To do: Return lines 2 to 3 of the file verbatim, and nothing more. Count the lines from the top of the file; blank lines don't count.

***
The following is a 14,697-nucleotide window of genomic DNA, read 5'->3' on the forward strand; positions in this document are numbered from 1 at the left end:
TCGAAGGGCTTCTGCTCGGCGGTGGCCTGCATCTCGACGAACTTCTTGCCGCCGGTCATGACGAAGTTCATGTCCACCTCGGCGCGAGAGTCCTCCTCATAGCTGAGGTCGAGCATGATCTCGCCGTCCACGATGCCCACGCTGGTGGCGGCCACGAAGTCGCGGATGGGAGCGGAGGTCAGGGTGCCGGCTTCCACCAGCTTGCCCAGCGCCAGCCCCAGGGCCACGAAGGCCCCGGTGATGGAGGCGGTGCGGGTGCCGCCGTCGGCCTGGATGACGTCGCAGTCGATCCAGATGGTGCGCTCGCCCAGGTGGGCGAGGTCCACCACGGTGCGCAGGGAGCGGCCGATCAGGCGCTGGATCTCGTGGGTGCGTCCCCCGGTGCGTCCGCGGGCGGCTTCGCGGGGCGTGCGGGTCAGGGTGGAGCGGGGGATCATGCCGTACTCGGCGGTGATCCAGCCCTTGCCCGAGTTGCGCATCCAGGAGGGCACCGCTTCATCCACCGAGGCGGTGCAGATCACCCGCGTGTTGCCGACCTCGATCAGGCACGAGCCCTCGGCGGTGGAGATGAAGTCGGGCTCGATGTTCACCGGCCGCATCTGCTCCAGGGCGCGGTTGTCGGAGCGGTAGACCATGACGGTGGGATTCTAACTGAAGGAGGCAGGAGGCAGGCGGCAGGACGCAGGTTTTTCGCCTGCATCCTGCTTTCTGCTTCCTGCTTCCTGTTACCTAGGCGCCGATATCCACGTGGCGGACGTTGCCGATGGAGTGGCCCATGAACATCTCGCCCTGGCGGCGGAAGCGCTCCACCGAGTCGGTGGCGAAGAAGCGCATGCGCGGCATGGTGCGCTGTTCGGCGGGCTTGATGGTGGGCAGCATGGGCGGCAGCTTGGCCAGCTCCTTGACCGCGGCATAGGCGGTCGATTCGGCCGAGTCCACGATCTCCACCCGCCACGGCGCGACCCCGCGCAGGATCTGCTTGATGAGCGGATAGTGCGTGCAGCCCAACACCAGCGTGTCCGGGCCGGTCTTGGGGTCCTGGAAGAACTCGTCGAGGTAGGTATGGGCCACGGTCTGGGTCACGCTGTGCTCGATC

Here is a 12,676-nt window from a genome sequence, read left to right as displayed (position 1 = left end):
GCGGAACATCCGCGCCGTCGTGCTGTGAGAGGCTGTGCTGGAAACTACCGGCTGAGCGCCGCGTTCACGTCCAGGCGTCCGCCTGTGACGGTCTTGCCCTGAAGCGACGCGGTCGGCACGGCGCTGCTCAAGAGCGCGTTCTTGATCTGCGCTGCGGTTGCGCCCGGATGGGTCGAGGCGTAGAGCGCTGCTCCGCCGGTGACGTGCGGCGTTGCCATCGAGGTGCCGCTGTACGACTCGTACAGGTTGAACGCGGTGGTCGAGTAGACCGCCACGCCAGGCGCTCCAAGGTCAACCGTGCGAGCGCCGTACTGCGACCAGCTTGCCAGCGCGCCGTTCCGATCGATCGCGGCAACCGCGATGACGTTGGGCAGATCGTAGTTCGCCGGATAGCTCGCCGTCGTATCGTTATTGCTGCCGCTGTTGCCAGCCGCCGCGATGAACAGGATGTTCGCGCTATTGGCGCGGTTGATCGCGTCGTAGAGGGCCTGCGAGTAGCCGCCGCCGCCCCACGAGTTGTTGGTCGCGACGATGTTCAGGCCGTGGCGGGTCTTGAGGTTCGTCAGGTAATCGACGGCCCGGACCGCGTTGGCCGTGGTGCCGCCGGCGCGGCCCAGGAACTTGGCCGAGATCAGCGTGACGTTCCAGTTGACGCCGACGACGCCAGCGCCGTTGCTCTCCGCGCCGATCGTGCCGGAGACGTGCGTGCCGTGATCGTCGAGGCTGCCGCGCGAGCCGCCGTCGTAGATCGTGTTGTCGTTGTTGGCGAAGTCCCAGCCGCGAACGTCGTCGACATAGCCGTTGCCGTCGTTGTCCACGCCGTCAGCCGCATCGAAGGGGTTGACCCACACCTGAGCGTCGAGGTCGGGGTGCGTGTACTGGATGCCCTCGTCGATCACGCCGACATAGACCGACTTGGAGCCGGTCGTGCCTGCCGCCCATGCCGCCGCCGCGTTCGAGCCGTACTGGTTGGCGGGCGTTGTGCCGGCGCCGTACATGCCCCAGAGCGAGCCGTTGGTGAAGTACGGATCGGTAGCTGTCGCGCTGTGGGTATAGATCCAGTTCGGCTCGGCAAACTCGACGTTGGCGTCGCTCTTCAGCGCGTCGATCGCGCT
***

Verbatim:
TCGAAGGGCTTCTGCTCGGCGGTGGCCTGCATCTCGACGAACTTCTTGCCGCCGGTCATGACGAAGTTCATGTCCACCTCGGCGCGAGAGTCCTCCTCATAGCTGAGGTCGAGCATGATCTCGCCGTCCACGATGCCCACGCTGGTGGCGGCCACGAAGTCGCGGATGGGAGCGGAGGTCAGGGTGCCGGCTTCCACCAGCTTGCCCAGCGCCAGCCCCAGGGCCACGAAGGCCCCGGTGATGGAGGCGGTGCGGGTGCCGCCGTCGGCCTGGATGACGTCGCAGTCGATCCAGATGGTGCGCTCGCCCAGGTGGGCGAGGTCCACCACGGTGCGCAGGGAGCGGCCGATCAGGCGCTGGATCTCGTGGGTGCGTCCCCCGGTGCGTCCGCGGGCGGCTTCGCGGGGCGTGCGGGTCAGGGTGGAGCGGGGGATCATGCCGTACTCGGCGGTGATCCAGCCCTTGCCCGAGTTGCGCATCCAGGAGGGCACCGCTTCATCCACCGAGGCGGTGCAGATCACCCGCGTGTTGCCGACCTCGATCAGGCACGAGCCCTCGGCGGTGGAGATGAAGTCGGGCTCGATGTTCACCGGCCGCATCTGCTCCAGGGCGCGGTTGTCGGAGCGGTAGACCATGACGGTGGGATTCTAACTGAAGGAGGCAGGAGGCAGGCGGCAGGACGCAGGTTTTTCGCCTGCATCCTGCTTTCTGCTTCCTGCTTCCTGTTACCTAGGCGCCGATATCCACGTGGCGGACGTTGCCGATGGAGTGGCCCATGAACATCTCGCCCTGGCGGCGGAAGCGCTCCACCGAGTCGGTGGCGAAGAAGCGCATGCGCGGCATGGTGCGCTGTTCGGCGGGCTTGATGGTGGGCAGCATGGGCGGCAGCTTGGCCAGCTCCTTGACCGCGGCATAGGCGGTCGATTCGGCCGAGTCCACGATCTCCACCCGCCACGGCGCGACCCCGCGCAGGATCTGCTTGATGAGCGGATAGTGCGTGCAGCCCAACACCAGCGTGTCCGGGCCGGTCTTGGGGTCCTGGAAGAACTCGTCGAGGTAGGTATGGGCCACGGTCTGGGTCACGCTGTGCTCGATC

Here is a 12,676-nt window from a genome sequence, read left to right as displayed (position 1 = left end):